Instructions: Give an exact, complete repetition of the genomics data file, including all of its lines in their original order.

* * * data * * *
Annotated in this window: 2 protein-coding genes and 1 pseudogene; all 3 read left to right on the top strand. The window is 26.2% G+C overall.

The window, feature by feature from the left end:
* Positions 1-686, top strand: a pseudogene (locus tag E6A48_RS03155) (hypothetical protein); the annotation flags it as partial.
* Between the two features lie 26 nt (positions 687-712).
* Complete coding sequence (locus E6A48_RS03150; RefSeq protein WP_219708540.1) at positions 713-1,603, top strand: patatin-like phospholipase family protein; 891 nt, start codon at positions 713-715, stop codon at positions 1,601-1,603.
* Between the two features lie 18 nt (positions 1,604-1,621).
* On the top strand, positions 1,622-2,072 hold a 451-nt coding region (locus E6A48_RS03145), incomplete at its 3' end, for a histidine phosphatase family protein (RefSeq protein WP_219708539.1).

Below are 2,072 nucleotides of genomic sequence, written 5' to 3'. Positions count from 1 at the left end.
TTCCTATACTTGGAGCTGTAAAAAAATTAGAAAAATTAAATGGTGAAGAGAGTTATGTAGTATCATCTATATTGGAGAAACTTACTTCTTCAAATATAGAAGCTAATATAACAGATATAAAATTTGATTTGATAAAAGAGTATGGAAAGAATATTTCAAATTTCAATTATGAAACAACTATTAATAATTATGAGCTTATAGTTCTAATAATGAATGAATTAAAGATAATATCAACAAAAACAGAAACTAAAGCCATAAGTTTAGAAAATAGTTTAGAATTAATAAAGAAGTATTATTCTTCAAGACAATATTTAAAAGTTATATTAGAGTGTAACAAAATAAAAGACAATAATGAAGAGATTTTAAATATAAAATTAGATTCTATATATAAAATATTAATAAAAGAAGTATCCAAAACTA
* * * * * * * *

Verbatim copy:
Annotated in this window: 2 protein-coding genes and 1 pseudogene; all 3 read left to right on the top strand. The window is 26.2% G+C overall.

The window, feature by feature from the left end:
* Positions 1-686, top strand: a pseudogene (locus tag E6A48_RS03155) (hypothetical protein); the annotation flags it as partial.
* Between the two features lie 26 nt (positions 687-712).
* Complete coding sequence (locus E6A48_RS03150; RefSeq protein WP_219708540.1) at positions 713-1,603, top strand: patatin-like phospholipase family protein; 891 nt, start codon at positions 713-715, stop codon at positions 1,601-1,603.
* Between the two features lie 18 nt (positions 1,604-1,621).
* On the top strand, positions 1,622-2,072 hold a 451-nt coding region (locus E6A48_RS03145), incomplete at its 3' end, for a histidine phosphatase family protein (RefSeq protein WP_219708539.1).

Below are 2,072 nucleotides of genomic sequence, written 5' to 3'. Positions count from 1 at the left end.
TTCCTATACTTGGAGCTGTAAAAAAATTAGAAAAATTAAATGGTGAAGAGAGTTATGTAGTATCATCTATATTGGAGAAACTTACTTCTTCAAATATAGAAGCTAATATAACAGATATAAAATTTGATTTGATAAAAGAGTATGGAAAGAATATTTCAAATTTCAATTATGAAACAACTATTAATAATTATGAGCTTATAGTTCTAATAATGAATGAATTAAAGATAATATCAACAAAAACAGAAACTAAAGCCATAAGTTTAGAAAATAGTTTAGAATTAATAAAGAAGTATTATTCTTCAAGACAATATTTAAAAGTTATATTAGAGTGTAACAAAATAAAAGACAATAATGAAGAGATTTTAAATATAAAATTAGATTCTATATATAAAATATTAATAAAAGAAGTATCCAAAACTA